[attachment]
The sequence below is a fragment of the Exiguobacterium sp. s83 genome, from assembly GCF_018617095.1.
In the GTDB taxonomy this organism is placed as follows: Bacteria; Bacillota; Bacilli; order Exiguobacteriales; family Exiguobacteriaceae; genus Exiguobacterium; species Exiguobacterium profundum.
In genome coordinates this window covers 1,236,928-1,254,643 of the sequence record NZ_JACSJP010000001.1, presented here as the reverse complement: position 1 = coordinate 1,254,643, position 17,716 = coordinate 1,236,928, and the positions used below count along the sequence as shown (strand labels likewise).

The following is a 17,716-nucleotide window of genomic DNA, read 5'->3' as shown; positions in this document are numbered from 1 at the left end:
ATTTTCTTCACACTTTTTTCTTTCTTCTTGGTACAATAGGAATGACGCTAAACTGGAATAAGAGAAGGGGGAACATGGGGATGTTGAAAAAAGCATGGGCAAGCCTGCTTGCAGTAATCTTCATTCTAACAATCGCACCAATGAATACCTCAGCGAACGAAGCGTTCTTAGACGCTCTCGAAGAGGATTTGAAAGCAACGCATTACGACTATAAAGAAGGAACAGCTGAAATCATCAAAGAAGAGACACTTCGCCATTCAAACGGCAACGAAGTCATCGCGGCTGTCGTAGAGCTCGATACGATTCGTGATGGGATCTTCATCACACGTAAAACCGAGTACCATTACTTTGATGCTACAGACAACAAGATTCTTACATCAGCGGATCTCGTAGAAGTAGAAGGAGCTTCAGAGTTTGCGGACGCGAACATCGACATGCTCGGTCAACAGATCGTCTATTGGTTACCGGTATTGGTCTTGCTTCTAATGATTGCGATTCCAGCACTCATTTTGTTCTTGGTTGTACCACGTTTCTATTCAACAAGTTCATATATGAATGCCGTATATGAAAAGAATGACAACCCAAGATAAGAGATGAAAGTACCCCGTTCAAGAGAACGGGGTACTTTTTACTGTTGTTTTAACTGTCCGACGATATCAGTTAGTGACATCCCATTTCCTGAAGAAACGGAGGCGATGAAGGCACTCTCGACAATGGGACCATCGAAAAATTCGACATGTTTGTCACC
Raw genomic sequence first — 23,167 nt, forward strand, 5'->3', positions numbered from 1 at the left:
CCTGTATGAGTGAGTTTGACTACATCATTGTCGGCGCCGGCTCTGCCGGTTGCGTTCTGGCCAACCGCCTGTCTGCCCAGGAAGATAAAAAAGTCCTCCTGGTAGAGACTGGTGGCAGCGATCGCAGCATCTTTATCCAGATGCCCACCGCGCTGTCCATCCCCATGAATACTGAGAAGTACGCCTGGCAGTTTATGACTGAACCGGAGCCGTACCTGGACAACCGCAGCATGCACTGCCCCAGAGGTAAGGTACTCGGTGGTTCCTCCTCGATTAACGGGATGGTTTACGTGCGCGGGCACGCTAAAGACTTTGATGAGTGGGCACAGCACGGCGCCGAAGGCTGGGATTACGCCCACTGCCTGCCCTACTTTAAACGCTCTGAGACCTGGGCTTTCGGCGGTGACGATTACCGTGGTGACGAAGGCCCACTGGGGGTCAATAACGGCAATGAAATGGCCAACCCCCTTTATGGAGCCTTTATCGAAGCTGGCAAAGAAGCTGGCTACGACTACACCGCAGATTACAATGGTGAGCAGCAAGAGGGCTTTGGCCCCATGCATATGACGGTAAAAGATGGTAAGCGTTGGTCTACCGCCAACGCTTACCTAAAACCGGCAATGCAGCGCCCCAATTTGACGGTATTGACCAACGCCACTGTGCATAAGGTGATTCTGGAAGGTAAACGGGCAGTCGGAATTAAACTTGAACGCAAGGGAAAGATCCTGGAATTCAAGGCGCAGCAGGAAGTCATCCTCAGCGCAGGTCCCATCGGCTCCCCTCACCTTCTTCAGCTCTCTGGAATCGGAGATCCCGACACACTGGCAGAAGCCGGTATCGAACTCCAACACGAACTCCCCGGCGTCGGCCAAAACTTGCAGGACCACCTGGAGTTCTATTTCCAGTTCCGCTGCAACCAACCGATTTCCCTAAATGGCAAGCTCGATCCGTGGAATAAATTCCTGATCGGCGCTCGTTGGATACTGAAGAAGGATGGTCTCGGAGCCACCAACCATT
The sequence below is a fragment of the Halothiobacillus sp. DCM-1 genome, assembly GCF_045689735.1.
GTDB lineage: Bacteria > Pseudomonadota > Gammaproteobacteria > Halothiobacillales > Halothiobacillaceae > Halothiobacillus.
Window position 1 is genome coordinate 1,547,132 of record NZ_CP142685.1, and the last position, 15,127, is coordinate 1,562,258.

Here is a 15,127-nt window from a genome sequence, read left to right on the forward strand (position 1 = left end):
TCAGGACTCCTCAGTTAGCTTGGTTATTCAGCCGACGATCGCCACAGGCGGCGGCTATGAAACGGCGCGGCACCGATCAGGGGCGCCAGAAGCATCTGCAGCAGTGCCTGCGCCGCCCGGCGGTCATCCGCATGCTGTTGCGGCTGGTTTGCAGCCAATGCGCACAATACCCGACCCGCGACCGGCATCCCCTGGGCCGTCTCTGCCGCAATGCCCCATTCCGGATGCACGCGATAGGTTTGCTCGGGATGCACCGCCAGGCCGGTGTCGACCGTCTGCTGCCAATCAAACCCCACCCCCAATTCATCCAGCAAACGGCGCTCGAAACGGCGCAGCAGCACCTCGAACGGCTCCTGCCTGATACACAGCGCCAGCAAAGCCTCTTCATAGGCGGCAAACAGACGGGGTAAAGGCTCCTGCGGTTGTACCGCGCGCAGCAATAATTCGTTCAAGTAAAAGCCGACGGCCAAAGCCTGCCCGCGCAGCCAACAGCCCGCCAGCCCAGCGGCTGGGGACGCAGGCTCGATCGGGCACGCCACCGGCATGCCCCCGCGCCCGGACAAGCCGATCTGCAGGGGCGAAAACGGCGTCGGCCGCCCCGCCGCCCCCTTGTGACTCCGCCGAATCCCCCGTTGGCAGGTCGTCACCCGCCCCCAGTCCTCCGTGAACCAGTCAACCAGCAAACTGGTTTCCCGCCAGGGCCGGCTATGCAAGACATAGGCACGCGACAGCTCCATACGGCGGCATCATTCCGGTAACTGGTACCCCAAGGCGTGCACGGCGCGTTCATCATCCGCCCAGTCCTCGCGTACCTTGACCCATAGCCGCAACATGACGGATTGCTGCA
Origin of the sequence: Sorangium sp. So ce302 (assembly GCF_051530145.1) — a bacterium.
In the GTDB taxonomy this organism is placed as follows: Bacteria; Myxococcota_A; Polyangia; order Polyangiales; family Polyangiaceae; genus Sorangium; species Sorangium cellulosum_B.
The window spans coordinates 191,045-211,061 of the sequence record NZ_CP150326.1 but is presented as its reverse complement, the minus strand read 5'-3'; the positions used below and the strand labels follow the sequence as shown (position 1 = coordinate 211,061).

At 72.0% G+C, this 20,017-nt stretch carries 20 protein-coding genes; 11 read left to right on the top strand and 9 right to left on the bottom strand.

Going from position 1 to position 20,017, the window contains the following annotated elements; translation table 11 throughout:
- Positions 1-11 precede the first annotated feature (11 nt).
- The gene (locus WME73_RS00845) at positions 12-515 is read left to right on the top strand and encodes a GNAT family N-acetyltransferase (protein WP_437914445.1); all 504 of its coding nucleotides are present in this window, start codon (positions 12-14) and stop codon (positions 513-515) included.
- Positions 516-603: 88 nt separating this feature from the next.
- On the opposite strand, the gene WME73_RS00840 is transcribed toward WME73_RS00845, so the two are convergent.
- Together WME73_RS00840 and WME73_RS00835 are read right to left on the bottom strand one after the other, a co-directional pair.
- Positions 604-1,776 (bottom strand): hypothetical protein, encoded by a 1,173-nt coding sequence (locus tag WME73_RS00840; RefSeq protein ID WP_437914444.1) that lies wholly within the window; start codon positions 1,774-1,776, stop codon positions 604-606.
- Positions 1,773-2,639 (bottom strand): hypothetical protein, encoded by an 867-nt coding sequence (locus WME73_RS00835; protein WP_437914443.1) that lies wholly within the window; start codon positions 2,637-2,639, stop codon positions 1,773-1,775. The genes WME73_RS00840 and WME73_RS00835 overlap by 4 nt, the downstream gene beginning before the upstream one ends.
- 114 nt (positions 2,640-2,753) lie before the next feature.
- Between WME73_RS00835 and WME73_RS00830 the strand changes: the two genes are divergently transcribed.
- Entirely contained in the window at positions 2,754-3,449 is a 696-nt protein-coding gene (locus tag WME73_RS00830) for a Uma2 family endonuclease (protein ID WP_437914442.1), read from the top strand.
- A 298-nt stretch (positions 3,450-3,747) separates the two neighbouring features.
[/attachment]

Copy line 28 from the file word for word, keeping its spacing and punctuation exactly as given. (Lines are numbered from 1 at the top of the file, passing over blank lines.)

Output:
- A 298-nt stretch (positions 3,450-3,747) separates the two neighbouring features.